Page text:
The Superior Court of Quebec recently rendered the first reported judgment in Canada ordering the application of the Canadian Judicial Protocol for the Management of Multijurisdictional Class Actions (Protocol) in contested proceedings.
The Sophie St-Marseille v Procter & Gamble Inc. decision is important because multijurisdictional class proceedings can result in conflicting judgments and the application of conflicting laws. What transpires in one jurisdiction may affect the rights of the parties in the parallel proceeding(s) in another. The Protocol seeks to avoid these issues by facilitating the exchange of information between counsel, litigants and courts. The increased exchange of information allows class members to make enlightened decisions about their rights, and the courts to better safeguard those rights.
Beginning in 2009, six separate class actions1 were commenced against Procter & Gamble (P&G) and GlaxoSmithKline (GSK) entities in five different provinces: two in Quebec and one each in Ontario, Manitoba, Saskatchewan and British Columbia. Each of the six actions seeks authorization to commence class proceedings on behalf of a national class and alleges that the denture adhesive products manufactured and marketed by P&G under the brand name “Fixodent” and by GSK under the brand name “Poli-Grip” cause neurological problems of which defendants gave no warning.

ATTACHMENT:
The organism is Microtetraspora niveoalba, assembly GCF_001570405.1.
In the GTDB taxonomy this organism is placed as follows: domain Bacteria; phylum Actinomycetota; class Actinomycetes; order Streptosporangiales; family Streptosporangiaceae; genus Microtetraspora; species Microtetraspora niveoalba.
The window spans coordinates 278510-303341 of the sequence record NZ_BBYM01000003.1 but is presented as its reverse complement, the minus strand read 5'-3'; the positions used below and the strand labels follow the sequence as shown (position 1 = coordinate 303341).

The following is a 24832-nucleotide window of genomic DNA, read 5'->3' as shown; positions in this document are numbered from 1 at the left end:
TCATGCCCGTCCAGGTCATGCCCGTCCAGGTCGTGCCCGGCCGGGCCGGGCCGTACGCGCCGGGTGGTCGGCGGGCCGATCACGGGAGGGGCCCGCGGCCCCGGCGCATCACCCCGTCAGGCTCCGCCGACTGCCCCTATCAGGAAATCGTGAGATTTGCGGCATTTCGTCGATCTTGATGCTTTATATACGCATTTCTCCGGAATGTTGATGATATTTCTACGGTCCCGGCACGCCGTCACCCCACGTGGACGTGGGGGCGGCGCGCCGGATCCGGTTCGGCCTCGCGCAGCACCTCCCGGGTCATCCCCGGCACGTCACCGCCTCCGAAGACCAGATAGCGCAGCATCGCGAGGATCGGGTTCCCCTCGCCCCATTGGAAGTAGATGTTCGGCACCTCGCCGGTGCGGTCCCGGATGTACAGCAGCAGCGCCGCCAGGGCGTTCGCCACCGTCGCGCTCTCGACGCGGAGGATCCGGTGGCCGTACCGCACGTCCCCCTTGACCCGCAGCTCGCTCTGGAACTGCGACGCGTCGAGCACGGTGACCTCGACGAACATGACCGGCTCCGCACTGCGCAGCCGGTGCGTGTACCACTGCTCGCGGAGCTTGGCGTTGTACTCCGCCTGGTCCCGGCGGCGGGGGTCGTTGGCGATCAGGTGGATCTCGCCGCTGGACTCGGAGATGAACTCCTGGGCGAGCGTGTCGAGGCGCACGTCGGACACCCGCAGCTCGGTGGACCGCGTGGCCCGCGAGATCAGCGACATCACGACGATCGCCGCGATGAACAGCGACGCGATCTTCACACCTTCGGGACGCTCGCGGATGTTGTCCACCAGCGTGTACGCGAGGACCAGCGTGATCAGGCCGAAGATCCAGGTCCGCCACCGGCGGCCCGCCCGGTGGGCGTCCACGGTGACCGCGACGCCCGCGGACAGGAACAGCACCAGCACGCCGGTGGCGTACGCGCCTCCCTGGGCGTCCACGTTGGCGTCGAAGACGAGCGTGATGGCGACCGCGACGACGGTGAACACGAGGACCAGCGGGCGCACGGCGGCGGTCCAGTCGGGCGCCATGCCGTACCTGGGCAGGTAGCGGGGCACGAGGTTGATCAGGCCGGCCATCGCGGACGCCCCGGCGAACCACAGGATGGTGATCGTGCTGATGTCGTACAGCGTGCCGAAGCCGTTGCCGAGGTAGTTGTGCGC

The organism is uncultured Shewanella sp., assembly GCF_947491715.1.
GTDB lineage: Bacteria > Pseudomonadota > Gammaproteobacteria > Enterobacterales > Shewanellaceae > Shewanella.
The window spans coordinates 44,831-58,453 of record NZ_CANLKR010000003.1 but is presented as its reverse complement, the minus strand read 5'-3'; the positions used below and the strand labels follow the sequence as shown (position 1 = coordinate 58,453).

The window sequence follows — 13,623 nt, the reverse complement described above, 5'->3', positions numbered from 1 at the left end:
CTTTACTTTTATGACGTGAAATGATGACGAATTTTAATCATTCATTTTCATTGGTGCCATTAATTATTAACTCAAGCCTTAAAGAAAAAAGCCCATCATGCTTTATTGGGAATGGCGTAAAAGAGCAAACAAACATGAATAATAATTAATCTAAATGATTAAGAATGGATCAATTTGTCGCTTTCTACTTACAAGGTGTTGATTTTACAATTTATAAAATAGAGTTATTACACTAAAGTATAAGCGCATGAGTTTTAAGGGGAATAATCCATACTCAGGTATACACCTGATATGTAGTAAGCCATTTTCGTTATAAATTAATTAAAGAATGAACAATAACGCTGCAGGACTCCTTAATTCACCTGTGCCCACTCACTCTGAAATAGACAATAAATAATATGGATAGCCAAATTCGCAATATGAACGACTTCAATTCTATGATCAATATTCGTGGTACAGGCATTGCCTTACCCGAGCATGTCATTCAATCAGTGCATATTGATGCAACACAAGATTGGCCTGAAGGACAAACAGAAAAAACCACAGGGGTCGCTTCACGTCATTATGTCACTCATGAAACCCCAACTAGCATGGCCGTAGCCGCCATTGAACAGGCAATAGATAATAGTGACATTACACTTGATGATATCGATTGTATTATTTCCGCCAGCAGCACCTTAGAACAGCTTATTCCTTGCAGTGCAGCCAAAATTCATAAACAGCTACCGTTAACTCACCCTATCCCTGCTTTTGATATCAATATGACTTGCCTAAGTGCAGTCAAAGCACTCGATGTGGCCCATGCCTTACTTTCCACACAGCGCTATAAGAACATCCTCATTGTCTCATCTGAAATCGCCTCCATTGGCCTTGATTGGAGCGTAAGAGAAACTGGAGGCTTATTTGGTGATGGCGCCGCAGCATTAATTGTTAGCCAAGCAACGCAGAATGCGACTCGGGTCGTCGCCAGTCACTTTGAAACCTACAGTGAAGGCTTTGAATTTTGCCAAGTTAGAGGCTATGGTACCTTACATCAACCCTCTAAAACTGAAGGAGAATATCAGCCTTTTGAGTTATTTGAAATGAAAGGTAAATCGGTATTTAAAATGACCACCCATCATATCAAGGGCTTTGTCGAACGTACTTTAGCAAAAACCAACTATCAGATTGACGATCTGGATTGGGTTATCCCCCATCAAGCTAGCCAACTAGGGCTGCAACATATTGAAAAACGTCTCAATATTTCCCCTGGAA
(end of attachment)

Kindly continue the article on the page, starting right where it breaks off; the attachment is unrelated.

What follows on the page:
The Protocol, adopted by the Canadian Bar Association (CBA) in August 2011, provides for the creation of a Notification List of all counsel involved in multijurisdictional class actions concerning the same or similar subject matter. All motions made by a party in any of the actions must be on notice to the Notification List. In addition, plaintiff counsel must post all pleadings in their actions on the CBA Class Action Database website.
The Protocol further provides that courts may grant a Multijurisdictional Class Settlement Approval Order, which is intended to facilitate the coordination of settlement approval hearings and notices.
Justice Claude Auclair noted that the Protocol is likely to be formally integrated into the rules of practice in fall 2012. Recourse to the Protocol by case management judges is no different than judicial recourse to the CBA’s code of ethics, often applied by Quebec courts.
In his opinion, application of the Protocol would ensure, at minimal expense, that all parties, counsel and courts concerned receive notice of the motions brought in other jurisdictions in multijurisdictional class actions in a manner consistent with the principles of transparency that underlie the judicial system. Justice Auclair noted that when certification is sought on behalf of a national class, the obligation to inform is heightened and the Protocol avoids the miscommunication that can arise in parallel class actions. Specifically, the application of the Protocol answers the Supreme Court’s call in Lépine v Canada Post Corp. to establish “more effective methods for managing jurisdictional disputes […] in the spirit of mutual comity that is required between the courts of different provinces in the Canadian legal space.”